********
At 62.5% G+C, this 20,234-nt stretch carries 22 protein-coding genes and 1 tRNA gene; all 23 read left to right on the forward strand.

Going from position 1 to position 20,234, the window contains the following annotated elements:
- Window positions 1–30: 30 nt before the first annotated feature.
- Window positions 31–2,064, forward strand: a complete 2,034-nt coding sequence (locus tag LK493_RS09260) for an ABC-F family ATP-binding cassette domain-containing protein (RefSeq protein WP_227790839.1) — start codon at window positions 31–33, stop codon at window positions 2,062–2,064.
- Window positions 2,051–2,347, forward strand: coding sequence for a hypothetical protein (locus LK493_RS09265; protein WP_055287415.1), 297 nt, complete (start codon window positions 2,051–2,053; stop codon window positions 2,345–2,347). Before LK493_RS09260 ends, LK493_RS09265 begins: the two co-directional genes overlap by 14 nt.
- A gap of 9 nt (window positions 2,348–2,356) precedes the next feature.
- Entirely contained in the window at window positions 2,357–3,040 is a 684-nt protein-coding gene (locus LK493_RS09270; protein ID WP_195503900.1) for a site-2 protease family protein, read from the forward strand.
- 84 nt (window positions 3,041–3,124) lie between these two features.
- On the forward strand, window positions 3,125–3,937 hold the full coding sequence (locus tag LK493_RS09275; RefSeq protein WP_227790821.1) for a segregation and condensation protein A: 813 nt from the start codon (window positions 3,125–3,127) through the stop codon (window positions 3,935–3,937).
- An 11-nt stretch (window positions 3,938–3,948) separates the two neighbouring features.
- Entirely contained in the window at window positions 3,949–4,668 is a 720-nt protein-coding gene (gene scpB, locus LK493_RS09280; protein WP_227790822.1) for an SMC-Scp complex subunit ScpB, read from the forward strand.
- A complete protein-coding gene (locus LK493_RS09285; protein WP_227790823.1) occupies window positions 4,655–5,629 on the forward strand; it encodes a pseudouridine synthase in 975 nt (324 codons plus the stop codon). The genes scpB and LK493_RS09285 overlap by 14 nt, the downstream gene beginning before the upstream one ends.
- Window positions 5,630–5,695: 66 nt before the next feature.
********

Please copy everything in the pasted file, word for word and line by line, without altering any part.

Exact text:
At 62.5% G+C, this 20,234-nt stretch carries 22 protein-coding genes and 1 tRNA gene; all 23 read left to right on the forward strand.

Going from position 1 to position 20,234, the window contains the following annotated elements:
- Window positions 1–30: 30 nt before the first annotated feature.
- Window positions 31–2,064, forward strand: a complete 2,034-nt coding sequence (locus tag LK493_RS09260) for an ABC-F family ATP-binding cassette domain-containing protein (RefSeq protein WP_227790839.1) — start codon at window positions 31–33, stop codon at window positions 2,062–2,064.
- Window positions 2,051–2,347, forward strand: coding sequence for a hypothetical protein (locus LK493_RS09265; protein WP_055287415.1), 297 nt, complete (start codon window positions 2,051–2,053; stop codon window positions 2,345–2,347). Before LK493_RS09260 ends, LK493_RS09265 begins: the two co-directional genes overlap by 14 nt.
- A gap of 9 nt (window positions 2,348–2,356) precedes the next feature.
- Entirely contained in the window at window positions 2,357–3,040 is a 684-nt protein-coding gene (locus LK493_RS09270; protein ID WP_195503900.1) for a site-2 protease family protein, read from the forward strand.
- 84 nt (window positions 3,041–3,124) lie between these two features.
- On the forward strand, window positions 3,125–3,937 hold the full coding sequence (locus tag LK493_RS09275; RefSeq protein WP_227790821.1) for a segregation and condensation protein A: 813 nt from the start codon (window positions 3,125–3,127) through the stop codon (window positions 3,935–3,937).
- An 11-nt stretch (window positions 3,938–3,948) separates the two neighbouring features.
- Entirely contained in the window at window positions 3,949–4,668 is a 720-nt protein-coding gene (gene scpB, locus LK493_RS09280; protein WP_227790822.1) for an SMC-Scp complex subunit ScpB, read from the forward strand.
- A complete protein-coding gene (locus LK493_RS09285; protein WP_227790823.1) occupies window positions 4,655–5,629 on the forward strand; it encodes a pseudouridine synthase in 975 nt (324 codons plus the stop codon). The genes scpB and LK493_RS09285 overlap by 14 nt, the downstream gene beginning before the upstream one ends.
- Window positions 5,630–5,695: 66 nt before the next feature.